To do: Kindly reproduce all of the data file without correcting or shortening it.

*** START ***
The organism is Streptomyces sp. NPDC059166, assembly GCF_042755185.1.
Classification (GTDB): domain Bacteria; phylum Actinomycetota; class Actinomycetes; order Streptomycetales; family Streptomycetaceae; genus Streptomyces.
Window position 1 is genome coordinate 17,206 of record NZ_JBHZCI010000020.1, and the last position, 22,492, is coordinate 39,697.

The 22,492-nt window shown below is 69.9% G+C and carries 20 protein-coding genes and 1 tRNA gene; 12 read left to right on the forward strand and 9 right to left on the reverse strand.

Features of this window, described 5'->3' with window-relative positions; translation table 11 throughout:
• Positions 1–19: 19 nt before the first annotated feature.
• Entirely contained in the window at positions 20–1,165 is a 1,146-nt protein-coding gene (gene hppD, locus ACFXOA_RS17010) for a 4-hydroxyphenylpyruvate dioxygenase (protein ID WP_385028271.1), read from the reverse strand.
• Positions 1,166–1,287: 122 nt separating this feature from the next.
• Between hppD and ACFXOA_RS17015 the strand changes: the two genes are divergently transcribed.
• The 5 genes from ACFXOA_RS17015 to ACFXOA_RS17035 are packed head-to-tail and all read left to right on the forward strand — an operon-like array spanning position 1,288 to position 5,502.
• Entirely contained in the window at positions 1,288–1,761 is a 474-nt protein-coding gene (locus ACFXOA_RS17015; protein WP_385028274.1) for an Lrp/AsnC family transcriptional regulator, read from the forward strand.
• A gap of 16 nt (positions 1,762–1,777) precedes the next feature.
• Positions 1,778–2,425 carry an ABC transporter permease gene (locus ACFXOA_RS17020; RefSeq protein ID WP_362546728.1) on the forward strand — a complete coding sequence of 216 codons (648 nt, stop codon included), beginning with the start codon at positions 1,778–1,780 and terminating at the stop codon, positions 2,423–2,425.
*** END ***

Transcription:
The organism is Streptomyces sp. NPDC059166, assembly GCF_042755185.1.
Classification (GTDB): domain Bacteria; phylum Actinomycetota; class Actinomycetes; order Streptomycetales; family Streptomycetaceae; genus Streptomyces.
Window position 1 is genome coordinate 17,206 of record NZ_JBHZCI010000020.1, and the last position, 22,492, is coordinate 39,697.

The 22,492-nt window shown below is 69.9% G+C and carries 20 protein-coding genes and 1 tRNA gene; 12 read left to right on the forward strand and 9 right to left on the reverse strand.

Features of this window, described 5'->3' with window-relative positions; translation table 11 throughout:
• Positions 1–19: 19 nt before the first annotated feature.
• Entirely contained in the window at positions 20–1,165 is a 1,146-nt protein-coding gene (gene hppD, locus ACFXOA_RS17010) for a 4-hydroxyphenylpyruvate dioxygenase (protein ID WP_385028271.1), read from the reverse strand.
• Positions 1,166–1,287: 122 nt separating this feature from the next.
• Between hppD and ACFXOA_RS17015 the strand changes: the two genes are divergently transcribed.
• The 5 genes from ACFXOA_RS17015 to ACFXOA_RS17035 are packed head-to-tail and all read left to right on the forward strand — an operon-like array spanning position 1,288 to position 5,502.
• Entirely contained in the window at positions 1,288–1,761 is a 474-nt protein-coding gene (locus ACFXOA_RS17015; protein WP_385028274.1) for an Lrp/AsnC family transcriptional regulator, read from the forward strand.
• A gap of 16 nt (positions 1,762–1,777) precedes the next feature.
• Positions 1,778–2,425 carry an ABC transporter permease gene (locus ACFXOA_RS17020; RefSeq protein ID WP_362546728.1) on the forward strand — a complete coding sequence of 216 codons (648 nt, stop codon included), beginning with the start codon at positions 1,778–1,780 and terminating at the stop codon, positions 2,423–2,425.